Additionally, in another implementation of the invention described herein, the plurality of current meters may be used to measure a current drawn by a component external to the emulation system. For example, if a target microprocessor is programmed to turn on a lightbulb, a current meter may be added to measure the current drawn by the lightbulb. Therefore, a user would have access to both the current drawn by the target microprocessor during execution of the software program necessary to turn on the lightbulb and the current drawn by the lightbulb while turned on. Such measurements would allow a user to have a better knowledge of operation of the target microprocessor and the system in which the microprocessor will be used.

While there have been described herein the principles of the invention, it is to be clearly understood to those skilled in the art that this description is made only by way of example and not as a limitation to the scope of the invention. Accordingly, it is intended, by the appended claims, to cover all modifications of the invention which fall within the true spirit and scope of the invention.

Patent Citations
Cited PatentFiling datePublication dateApplicantTitle
US4815024 *Nov 12, 1987Mar 21, 1989University Of Toronto, Innovations FoundationTo perform analog simulations of an electronic circuit
US5077763 *Nov 28, 1990Dec 31, 1991International Business Machines CorporationMechanism for measuring the service times of software and hardware components in complex systems
Non-Patent Citations
Reference
1"CDS8 System M68HC05 Family Software Operations Manual for MS-DOS" published by Motorola, Inc. in Feb. 1990, pp. 1-1 to 1-4, 5-1, 7-1 to 7-17.
2 *CDS8 System M68HC05 Family Software Operations Manual for MS DOS published by Motorola, Inc. in Feb. 1990, pp. 1 1 to 1 4, 5 1, 7 1 to 7 17.
Referenced by
Citing PatentFiling datePublication dateApplicantTitle
US5515302 *Nov 7, 1994May 7, 1996Motorola, Inc.Method for identifying excessive power consumption sites within a circuit
US5557551 *Jul 18, 1995Sep 17, 1996International Business Machines CorporationMethod and apparatus for a thermal protection unit
US5557557 *Oct 4, 1994Sep 17, 1996Texas Instruments IncorporatedProcessor power profiler
US5854909 *Sep 29, 1995Dec 29, 1998Intel CorporationTest and control access architecture for an integrated circuit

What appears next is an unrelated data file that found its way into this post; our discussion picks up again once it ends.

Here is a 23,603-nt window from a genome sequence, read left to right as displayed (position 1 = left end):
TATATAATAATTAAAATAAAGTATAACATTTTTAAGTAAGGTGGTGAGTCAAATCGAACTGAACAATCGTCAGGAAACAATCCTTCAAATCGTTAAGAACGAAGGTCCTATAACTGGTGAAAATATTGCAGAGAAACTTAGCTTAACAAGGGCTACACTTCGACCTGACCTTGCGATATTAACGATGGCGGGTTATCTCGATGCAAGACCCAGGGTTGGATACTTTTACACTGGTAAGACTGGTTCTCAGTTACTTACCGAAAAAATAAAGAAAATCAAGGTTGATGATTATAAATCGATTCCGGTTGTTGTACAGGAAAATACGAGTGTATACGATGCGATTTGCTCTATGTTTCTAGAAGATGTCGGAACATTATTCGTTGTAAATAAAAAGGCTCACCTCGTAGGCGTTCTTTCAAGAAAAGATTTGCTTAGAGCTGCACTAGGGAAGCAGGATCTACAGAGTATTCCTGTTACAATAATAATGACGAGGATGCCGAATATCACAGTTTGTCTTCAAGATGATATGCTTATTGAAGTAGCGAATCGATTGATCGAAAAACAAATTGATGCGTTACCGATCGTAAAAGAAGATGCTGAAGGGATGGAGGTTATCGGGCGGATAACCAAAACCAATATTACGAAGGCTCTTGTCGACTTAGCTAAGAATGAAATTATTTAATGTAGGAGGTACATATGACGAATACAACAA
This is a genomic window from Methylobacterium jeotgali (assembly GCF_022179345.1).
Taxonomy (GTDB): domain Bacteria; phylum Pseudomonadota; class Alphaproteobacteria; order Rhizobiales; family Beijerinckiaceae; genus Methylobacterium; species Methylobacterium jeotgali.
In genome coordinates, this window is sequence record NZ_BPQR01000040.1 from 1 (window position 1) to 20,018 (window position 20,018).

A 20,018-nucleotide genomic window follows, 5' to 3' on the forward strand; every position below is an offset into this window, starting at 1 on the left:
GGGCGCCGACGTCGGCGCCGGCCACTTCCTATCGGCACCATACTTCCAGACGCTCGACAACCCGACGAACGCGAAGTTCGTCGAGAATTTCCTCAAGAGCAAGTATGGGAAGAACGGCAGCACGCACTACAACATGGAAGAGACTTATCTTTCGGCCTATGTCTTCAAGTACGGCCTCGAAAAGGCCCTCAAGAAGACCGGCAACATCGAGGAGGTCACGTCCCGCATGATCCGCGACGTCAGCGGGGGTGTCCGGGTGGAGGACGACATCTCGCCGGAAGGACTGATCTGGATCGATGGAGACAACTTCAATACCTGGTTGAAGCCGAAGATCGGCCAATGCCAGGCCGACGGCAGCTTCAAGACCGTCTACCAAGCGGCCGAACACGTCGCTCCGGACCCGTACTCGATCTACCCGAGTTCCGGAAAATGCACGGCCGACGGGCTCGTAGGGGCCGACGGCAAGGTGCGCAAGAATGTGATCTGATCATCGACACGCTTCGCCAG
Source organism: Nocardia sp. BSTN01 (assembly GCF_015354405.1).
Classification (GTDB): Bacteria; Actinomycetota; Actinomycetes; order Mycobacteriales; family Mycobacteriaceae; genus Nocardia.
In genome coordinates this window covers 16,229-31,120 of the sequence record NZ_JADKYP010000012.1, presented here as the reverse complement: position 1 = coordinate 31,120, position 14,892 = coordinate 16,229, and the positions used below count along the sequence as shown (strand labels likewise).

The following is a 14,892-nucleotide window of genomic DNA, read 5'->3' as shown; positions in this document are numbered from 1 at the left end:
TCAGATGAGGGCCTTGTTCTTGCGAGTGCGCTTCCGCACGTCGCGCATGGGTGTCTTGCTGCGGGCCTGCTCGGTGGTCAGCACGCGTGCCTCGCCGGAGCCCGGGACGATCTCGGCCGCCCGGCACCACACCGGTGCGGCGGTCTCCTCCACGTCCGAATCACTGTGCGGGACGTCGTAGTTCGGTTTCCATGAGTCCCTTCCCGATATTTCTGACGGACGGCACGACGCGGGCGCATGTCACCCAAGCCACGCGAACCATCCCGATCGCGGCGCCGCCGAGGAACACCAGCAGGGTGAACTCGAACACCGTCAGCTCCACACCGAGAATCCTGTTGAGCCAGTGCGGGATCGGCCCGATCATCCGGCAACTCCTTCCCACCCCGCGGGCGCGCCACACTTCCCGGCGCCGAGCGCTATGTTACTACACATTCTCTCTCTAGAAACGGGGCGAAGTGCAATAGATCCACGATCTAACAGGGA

US6002878 *Jul 1, 1997Dec 14, 1999Motorola, Inc.Processor power consumption estimator that using instruction and action formulas which having average static and dynamic power coefficients
US6009260 *Jul 9, 1997Dec 28, 1999Nec CorporationEmulation device with no fear of faulty operation due to noise
US6035408 *Jan 6, 1998Mar 7, 2000Magnex Corp.Portable computer with dual switchable processors for selectable power consumption
US6415388 *Oct 30, 1998Jul 2, 2002Intel CorporationMethod and apparatus for power throttling in a microprocessor using a closed loop feedback system
US6868375 *Oct 4, 2000Mar 15, 2005Hewlett-Packard Development Company, L.P.Emulation of dynamically reconfigurable computer system
US6909659 *Aug 30, 2001Jun 21, 2005Micron Technology, Inc.Zero power chip standby mode
US7111179Oct 11, 2002Sep 19, 2006In-Hand Electronics, Inc.Method and apparatus for optimizing performance and battery life of electronic devices based on system and application parameters
US7174468 *Jun 13, 2003Feb 6, 2007Texas Instruments IncorporatedMethodology for coordinating and tuning application power
US7869965 *Aug 17, 2005Jan 11, 2011Oracle America, Inc.Inferential power monitor without voltage/current transducers
Classifications
U.S. Classification703/23, 702/64
International ClassificationG01R31/30
Cooperative ClassificationG01R31/3004
European ClassificationG01R31/30C
Legal Events
DateCodeEventDescription
Mar 30, 1999FPExpired due to failure to pay maintenance fee
Effective date: 19990117
Jan 17, 1999LAPSLapse for failure to pay maintenance fees
Aug 11, 1998REMIMaintenance fee reminder mailed
Dec 3, 1992ASAssignment
Owner name: MOTOROLA, INC., ILLINOIS
Free format text: ASSIGNMENT OF ASSIGNORS INTEREST.;ASSIGNOR:BURCH, KENNETH R.;REEL/FRAME:006349/0149
Effective date: 19921130